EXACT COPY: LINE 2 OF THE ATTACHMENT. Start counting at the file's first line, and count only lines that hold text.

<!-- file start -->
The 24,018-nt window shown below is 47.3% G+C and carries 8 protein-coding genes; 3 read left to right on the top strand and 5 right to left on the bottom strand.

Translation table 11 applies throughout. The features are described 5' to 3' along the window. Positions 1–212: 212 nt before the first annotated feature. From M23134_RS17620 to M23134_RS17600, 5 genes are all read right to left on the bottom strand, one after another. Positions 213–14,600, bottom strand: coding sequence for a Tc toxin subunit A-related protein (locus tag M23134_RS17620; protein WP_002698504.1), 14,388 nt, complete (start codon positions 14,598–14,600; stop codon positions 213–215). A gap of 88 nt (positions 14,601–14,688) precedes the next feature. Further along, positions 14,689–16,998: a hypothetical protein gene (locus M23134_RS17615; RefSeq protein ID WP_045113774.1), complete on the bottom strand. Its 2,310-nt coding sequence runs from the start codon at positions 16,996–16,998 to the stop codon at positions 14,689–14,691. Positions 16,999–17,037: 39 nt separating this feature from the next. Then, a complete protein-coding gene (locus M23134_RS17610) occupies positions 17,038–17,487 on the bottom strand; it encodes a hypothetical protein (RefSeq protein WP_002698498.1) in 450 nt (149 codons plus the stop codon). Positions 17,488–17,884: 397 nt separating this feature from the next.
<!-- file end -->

Translation table 11 applies throughout. The features are described 5' to 3' along the window. Positions 1–212: 212 nt before the first annotated feature. From M23134_RS17620 to M23134_RS17600, 5 genes are all read right to left on the bottom strand, one after another. Positions 213–14,600, bottom strand: coding sequence for a Tc toxin subunit A-related protein (locus tag M23134_RS17620; protein WP_002698504.1), 14,388 nt, complete (start codon positions 14,598–14,600; stop codon positions 213–215). A gap of 88 nt (positions 14,601–14,688) precedes the next feature. Further along, positions 14,689–16,998: a hypothetical protein gene (locus M23134_RS17615; RefSeq protein ID WP_045113774.1), complete on the bottom strand. Its 2,310-nt coding sequence runs from the start codon at positions 16,996–16,998 to the stop codon at positions 14,689–14,691. Positions 16,999–17,037: 39 nt separating this feature from the next. Then, a complete protein-coding gene (locus M23134_RS17610) occupies positions 17,038–17,487 on the bottom strand; it encodes a hypothetical protein (RefSeq protein WP_002698498.1) in 450 nt (149 codons plus the stop codon). Positions 17,488–17,884: 397 nt separating this feature from the next.